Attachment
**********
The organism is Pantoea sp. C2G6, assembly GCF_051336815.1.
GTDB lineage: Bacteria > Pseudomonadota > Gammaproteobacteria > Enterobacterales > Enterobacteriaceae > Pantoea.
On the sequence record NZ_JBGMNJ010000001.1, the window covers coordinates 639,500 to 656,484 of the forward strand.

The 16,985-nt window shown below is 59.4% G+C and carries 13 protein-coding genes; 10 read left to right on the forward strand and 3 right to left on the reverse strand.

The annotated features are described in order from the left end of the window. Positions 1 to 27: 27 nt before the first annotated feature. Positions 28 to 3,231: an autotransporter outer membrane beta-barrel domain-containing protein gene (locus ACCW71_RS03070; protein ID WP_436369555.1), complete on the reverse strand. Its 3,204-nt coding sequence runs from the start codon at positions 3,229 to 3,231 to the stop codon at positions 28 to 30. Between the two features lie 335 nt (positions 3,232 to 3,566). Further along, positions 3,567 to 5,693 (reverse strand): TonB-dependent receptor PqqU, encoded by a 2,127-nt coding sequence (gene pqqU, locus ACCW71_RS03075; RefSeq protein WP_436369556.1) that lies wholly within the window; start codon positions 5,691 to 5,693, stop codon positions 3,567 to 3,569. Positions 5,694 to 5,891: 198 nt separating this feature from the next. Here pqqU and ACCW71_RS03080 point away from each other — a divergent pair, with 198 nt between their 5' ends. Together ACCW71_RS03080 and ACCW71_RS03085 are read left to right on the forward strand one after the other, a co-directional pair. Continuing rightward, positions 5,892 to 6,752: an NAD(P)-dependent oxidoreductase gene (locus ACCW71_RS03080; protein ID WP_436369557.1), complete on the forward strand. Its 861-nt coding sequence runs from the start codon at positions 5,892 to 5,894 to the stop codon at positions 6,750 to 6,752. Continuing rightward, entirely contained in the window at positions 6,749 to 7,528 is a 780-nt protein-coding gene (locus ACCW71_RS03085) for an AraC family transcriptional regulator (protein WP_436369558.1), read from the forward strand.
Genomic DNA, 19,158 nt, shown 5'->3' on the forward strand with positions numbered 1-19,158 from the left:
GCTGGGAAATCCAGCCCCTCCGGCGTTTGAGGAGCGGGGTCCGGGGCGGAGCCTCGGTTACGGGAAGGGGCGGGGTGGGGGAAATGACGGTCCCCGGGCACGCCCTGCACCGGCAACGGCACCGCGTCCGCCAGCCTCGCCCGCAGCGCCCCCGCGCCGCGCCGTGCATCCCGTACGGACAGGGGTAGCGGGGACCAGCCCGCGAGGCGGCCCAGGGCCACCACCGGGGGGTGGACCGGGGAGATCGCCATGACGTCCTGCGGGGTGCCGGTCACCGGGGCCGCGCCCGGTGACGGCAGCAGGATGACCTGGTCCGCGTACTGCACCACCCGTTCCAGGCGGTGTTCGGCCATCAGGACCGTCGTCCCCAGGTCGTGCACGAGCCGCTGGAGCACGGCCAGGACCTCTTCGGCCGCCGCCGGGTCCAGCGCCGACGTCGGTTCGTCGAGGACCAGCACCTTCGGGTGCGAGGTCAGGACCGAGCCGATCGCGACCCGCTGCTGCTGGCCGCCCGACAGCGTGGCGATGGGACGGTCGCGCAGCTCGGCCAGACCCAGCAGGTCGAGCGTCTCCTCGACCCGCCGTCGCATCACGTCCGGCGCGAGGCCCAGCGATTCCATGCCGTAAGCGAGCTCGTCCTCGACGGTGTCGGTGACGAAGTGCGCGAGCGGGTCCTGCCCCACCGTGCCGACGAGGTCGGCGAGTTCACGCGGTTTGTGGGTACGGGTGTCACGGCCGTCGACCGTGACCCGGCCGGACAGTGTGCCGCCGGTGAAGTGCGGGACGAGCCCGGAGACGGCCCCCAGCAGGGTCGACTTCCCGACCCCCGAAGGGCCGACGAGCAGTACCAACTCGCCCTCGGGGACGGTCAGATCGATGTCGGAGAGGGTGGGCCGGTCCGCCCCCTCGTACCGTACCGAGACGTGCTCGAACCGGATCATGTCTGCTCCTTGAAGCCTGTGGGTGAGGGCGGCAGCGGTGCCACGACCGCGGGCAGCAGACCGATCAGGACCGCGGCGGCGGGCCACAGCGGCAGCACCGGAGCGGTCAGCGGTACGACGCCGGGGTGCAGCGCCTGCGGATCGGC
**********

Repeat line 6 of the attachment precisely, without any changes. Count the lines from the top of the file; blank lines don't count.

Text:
Genomic DNA, 19,158 nt, shown 5'->3' on the forward strand with positions numbered 1-19,158 from the left: